NYERERE, JULIUS (Social Science)


Julius Kambarage Nyerere, the first president of the East African country of Tanzania, was born on April 13, 1922, in a town called Butiama, located on the eastern shore of Victoria Falls. His father, Nyerere Burito, was the chief of the Zanaki tribe and had twenty-five other children. Being raised in such a large family allowed Julius to experience directly the benefits and costs of "communal liv-ing"—an idea later made central to his political philosophy. Life in such a family structure also affected the development of his educational philosophy, in which Nyerere sought to combine the epistemologies of Africa and Europe. From Europe, where he studied at Edinburgh University, Nyerere absorbed the socialism of the British Fabians. From Africa, where he combined his early communal life with a Catholic primary school education, Nyerere developed a philosophy not unlike that of the American William James in terms of an emphasis on pragmatics. These experiences constituted the foundation of his personal philosophy, perhaps best epitomized in the pamphlet "Development is for Man, by Man, and of Man" (1978): "Man does not develop himself in a vacuum, in isolation from his society and his environment. And he certainly cannot be developed by others. Man’s consciousness is developed in the process of thinking, and deciding, and acting. His capacity is developed in the process of doing things."

Nyerere thus challenged the idea that a scholar should not get involved in the practical affairs of politics. As a committed activist, he had a number of critics, both European and African. The former were upset because Nyerere was a leader of the African liberation movement that sought to remove the injustices inherent in the British colonial system. The latter were upset because they feared that Nyerere was an example of yet another African whose body was in Africa but whose mind was conditioned in Europe and whose ultimate loyalties were therefore suspect.

Nyerere’s political decisions were not, however, entirely predictable. He was not an ideologue, although he was an unabashed socialist and his plans for land redistribution did not endear him to Western powers. His support of the overthrow of Uganda’s President Idi Amin was condemned by many African political observers as a cave-in to the demands of the American/Israeli interests rather than African interests. Yet the decision was cheered by the European/Western press, which described it as a noble act of gratitude for foreign economic assistance to Tanzania. The same set of observers winced when Nyerere offered unconditional support for the armed struggle to free Southern Africa. Some observers have minimized this militaristic side of Nyerere’s presidential reign and have instead focused on his pragmatic embodiment of the nonviolent spirit of India’s Mahatma Gandhi.

The Gandhian influence was also reflected in Nyerere’s support of the unification of the offshore island of Zanzibar with the mainland, as well as in other personal efforts of reconciliation between the East Indian immigrants and the indigenous African communities.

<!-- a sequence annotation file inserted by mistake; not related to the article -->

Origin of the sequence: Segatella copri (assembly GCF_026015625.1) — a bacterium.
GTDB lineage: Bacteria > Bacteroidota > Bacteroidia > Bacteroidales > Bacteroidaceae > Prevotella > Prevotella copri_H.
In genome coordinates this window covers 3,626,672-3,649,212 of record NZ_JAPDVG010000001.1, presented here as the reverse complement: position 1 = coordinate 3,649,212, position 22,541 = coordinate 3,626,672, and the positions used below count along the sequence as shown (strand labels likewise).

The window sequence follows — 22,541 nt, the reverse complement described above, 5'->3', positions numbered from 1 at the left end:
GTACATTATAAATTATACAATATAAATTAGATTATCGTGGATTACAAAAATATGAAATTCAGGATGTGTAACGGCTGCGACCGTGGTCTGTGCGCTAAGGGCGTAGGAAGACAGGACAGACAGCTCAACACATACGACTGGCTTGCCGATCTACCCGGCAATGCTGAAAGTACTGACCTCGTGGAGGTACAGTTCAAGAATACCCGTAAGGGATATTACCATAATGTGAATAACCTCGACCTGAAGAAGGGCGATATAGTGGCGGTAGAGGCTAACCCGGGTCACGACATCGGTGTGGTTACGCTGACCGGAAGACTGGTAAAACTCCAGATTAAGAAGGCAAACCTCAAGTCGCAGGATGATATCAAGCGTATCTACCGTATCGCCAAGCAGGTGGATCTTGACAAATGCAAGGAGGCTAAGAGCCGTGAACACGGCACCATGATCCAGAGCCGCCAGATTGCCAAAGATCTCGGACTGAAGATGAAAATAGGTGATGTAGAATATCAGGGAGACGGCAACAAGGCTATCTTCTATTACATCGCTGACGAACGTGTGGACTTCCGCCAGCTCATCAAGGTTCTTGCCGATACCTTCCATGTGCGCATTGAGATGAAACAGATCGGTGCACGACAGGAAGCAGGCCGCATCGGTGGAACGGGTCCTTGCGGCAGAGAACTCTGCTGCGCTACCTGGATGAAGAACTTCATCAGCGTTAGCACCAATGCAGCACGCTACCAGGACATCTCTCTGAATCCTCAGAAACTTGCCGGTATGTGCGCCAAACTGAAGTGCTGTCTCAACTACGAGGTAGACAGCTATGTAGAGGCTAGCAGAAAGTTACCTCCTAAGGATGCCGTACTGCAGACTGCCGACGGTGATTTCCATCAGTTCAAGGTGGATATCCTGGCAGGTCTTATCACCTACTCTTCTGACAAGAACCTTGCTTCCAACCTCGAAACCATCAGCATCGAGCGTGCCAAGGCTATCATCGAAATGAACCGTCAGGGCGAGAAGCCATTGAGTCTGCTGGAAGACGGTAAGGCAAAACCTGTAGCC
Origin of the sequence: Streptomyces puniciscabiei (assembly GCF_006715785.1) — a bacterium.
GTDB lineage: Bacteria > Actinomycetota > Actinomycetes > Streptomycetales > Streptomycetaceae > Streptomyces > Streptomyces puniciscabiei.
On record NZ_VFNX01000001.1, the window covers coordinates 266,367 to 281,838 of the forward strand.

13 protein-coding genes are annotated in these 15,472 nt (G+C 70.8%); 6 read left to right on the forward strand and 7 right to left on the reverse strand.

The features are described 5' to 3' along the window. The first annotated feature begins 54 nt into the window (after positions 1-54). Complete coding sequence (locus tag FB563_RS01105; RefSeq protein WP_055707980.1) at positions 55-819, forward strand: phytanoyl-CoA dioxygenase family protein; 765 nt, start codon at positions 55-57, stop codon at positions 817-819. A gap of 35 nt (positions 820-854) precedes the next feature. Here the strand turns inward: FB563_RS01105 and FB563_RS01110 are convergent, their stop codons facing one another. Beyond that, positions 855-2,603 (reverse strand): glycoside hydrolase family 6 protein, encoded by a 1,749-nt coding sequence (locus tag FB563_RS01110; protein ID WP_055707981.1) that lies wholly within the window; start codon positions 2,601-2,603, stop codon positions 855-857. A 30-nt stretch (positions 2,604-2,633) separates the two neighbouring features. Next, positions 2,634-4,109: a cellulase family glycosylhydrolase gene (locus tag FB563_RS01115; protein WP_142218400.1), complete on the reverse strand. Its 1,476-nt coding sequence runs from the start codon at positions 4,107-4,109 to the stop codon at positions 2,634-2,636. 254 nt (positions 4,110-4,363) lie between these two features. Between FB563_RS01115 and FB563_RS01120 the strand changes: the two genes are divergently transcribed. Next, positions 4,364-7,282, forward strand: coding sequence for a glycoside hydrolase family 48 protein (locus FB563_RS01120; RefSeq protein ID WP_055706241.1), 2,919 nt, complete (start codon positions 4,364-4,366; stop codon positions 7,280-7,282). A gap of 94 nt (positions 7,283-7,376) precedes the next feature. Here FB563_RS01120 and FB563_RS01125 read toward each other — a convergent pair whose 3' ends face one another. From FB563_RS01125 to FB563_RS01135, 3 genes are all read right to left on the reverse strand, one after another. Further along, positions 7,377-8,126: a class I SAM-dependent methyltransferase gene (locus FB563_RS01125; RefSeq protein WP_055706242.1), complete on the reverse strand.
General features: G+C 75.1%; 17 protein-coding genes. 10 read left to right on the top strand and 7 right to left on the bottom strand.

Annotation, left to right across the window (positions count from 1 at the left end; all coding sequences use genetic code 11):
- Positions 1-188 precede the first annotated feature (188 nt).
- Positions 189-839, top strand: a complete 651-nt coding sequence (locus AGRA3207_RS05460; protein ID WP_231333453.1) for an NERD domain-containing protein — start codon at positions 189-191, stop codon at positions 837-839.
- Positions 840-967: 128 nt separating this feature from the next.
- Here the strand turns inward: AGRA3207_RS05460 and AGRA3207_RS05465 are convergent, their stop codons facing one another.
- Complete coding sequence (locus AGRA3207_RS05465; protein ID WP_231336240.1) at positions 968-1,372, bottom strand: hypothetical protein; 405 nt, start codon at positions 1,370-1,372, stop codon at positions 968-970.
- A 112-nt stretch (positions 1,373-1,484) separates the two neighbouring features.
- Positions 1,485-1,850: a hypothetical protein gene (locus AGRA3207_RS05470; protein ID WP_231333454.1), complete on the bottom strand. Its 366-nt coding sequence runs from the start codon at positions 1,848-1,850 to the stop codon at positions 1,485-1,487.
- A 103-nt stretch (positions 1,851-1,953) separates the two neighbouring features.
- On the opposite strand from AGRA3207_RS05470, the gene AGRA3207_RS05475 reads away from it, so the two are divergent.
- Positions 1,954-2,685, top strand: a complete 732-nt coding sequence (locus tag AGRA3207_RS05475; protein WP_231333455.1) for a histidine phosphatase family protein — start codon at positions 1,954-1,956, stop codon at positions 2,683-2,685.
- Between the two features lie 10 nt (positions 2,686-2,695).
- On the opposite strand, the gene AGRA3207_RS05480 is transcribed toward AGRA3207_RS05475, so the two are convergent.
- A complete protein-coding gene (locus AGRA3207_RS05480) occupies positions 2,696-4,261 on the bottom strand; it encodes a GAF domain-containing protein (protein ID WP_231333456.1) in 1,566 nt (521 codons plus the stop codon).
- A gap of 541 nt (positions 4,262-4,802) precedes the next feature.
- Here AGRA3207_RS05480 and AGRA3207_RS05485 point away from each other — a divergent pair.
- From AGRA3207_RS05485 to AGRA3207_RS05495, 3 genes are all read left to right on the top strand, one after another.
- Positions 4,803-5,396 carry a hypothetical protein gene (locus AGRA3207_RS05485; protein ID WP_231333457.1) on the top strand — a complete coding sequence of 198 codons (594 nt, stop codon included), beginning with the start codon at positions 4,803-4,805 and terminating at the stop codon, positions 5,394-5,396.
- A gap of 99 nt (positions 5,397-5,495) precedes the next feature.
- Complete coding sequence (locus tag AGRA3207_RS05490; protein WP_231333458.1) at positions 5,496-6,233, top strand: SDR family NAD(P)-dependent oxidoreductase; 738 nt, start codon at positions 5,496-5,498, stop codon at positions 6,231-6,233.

Nyerere did not take his African constituency for granted. He championed the incorporation of the local language, Kiswahili, into every facet of Tanzanian life. One legacy of that decision is the appearance of the Kiswahili language in the widely celebrated holiday of Kwanza among African Americans in the United States today.

Like many other post-independence leaders, Nyerere’s exposure to Western education was both a blessing and a curse. Its blessings were evident in that it equipped him with the skills necessary to negotiate the treacherous waters of independence from Britain, and a curse because it sometimes tied him too closely with the oppressors of his people.

Nyerere’s handling of the ever-present duality was reflected in his early support of both the Commonwealth (of former British colonies) and the OAU (Organization of African Unity). The support of both required a considerable degree of deftness because the organizations’ goals were often incompatible. Such political deftness earned Nyerere the respect and admiration of many world leaders. His decision, in 1985, to relinquish the presidency and to retire to his farm for a life of reflection and international peace-making activities—a role later played by South Africa’s first president, Nelson Mandela—further enhanced his international reputation.

South African leader Nelson Mandela was one of several future leaders whom Nyerere nurtured as president of Tanzania. Robert Mugabe, whose own efforts at land redistribution resembled Nyerere’s, was another who was given refuge as a leader in the liberation struggle of Southern Africa.

Julius Nyerere died in London on October 14, 1999, after a short battle with leukemia. He left behind a wife and seven children and a well-deserved legacy befitting the title Mwalimu (teacher).

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